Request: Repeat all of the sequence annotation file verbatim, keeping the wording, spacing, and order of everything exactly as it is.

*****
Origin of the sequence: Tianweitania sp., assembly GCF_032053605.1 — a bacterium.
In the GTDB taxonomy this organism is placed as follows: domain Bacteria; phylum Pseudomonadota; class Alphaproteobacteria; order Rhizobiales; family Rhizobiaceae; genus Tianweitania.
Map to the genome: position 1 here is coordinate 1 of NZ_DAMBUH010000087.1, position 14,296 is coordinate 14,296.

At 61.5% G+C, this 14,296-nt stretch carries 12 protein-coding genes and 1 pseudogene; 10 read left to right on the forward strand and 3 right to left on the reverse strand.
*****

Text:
Origin of the sequence: Tianweitania sp., assembly GCF_032053605.1 — a bacterium.
In the GTDB taxonomy this organism is placed as follows: domain Bacteria; phylum Pseudomonadota; class Alphaproteobacteria; order Rhizobiales; family Rhizobiaceae; genus Tianweitania.
Map to the genome: position 1 here is coordinate 1 of NZ_DAMBUH010000087.1, position 14,296 is coordinate 14,296.

At 61.5% G+C, this 14,296-nt stretch carries 12 protein-coding genes and 1 pseudogene; 10 read left to right on the forward strand and 3 right to left on the reverse strand.